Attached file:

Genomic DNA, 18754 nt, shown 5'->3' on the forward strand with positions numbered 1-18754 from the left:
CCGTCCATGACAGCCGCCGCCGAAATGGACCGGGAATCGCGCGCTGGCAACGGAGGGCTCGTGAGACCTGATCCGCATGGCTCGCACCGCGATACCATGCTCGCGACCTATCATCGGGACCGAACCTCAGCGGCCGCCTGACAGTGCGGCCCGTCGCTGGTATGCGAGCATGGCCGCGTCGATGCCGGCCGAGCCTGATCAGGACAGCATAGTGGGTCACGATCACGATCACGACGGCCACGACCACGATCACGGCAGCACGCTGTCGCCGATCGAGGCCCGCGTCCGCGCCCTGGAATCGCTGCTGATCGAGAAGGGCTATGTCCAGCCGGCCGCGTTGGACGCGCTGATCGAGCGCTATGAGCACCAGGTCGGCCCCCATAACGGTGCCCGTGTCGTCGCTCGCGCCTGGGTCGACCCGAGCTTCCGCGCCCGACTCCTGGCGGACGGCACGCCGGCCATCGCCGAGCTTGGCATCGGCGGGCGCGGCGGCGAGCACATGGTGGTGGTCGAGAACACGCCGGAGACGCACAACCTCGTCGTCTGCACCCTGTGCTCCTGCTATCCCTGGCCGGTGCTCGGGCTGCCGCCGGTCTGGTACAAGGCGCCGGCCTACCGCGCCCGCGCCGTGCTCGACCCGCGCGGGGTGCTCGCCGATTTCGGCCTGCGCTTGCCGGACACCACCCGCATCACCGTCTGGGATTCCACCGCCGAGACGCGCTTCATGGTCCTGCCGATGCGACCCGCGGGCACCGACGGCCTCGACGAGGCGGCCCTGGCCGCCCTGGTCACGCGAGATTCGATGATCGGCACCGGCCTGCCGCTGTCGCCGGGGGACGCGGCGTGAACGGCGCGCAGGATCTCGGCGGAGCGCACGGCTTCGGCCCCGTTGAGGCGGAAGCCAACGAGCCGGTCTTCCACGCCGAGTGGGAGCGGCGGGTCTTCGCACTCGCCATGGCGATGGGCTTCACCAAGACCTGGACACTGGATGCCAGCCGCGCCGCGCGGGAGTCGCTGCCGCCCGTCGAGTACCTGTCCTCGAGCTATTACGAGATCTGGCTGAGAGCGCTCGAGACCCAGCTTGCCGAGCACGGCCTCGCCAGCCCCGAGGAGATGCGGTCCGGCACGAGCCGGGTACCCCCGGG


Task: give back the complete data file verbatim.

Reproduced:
Genomic DNA, 18754 nt, shown 5'->3' on the forward strand with positions numbered 1-18754 from the left:
CCGTCCATGACAGCCGCCGCCGAAATGGACCGGGAATCGCGCGCTGGCAACGGAGGGCTCGTGAGACCTGATCCGCATGGCTCGCACCGCGATACCATGCTCGCGACCTATCATCGGGACCGAACCTCAGCGGCCGCCTGACAGTGCGGCCCGTCGCTGGTATGCGAGCATGGCCGCGTCGATGCCGGCCGAGCCTGATCAGGACAGCATAGTGGGTCACGATCACGATCACGACGGCCACGACCACGATCACGGCAGCACGCTGTCGCCGATCGAGGCCCGCGTCCGCGCCCTGGAATCGCTGCTGATCGAGAAGGGCTATGTCCAGCCGGCCGCGTTGGACGCGCTGATCGAGCGCTATGAGCACCAGGTCGGCCCCCATAACGGTGCCCGTGTCGTCGCTCGCGCCTGGGTCGACCCGAGCTTCCGCGCCCGACTCCTGGCGGACGGCACGCCGGCCATCGCCGAGCTTGGCATCGGCGGGCGCGGCGGCGAGCACATGGTGGTGGTCGAGAACACGCCGGAGACGCACAACCTCGTCGTCTGCACCCTGTGCTCCTGCTATCCCTGGCCGGTGCTCGGGCTGCCGCCGGTCTGGTACAAGGCGCCGGCCTACCGCGCCCGCGCCGTGCTCGACCCGCGCGGGGTGCTCGCCGATTTCGGCCTGCGCTTGCCGGACACCACCCGCATCACCGTCTGGGATTCCACCGCCGAGACGCGCTTCATGGTCCTGCCGATGCGACCCGCGGGCACCGACGGCCTCGACGAGGCGGCCCTGGCCGCCCTGGTCACGCGAGATTCGATGATCGGCACCGGCCTGCCGCTGTCGCCGGGGGACGCGGCGTGAACGGCGCGCAGGATCTCGGCGGAGCGCACGGCTTCGGCCCCGTTGAGGCGGAAGCCAACGAGCCGGTCTTCCACGCCGAGTGGGAGCGGCGGGTCTTCGCACTCGCCATGGCGATGGGCTTCACCAAGACCTGGACACTGGATGCCAGCCGCGCCGCGCGGGAGTCGCTGCCGCCCGTCGAGTACCTGTCCTCGAGCTATTACGAGATCTGGCTGAGAGCGCTCGAGACCCAGCTTGCCGAGCACGGCCTCGCCAGCCCCGAGGAGATGCGGTCCGGCACGAGCCGGGTACCCCCGGG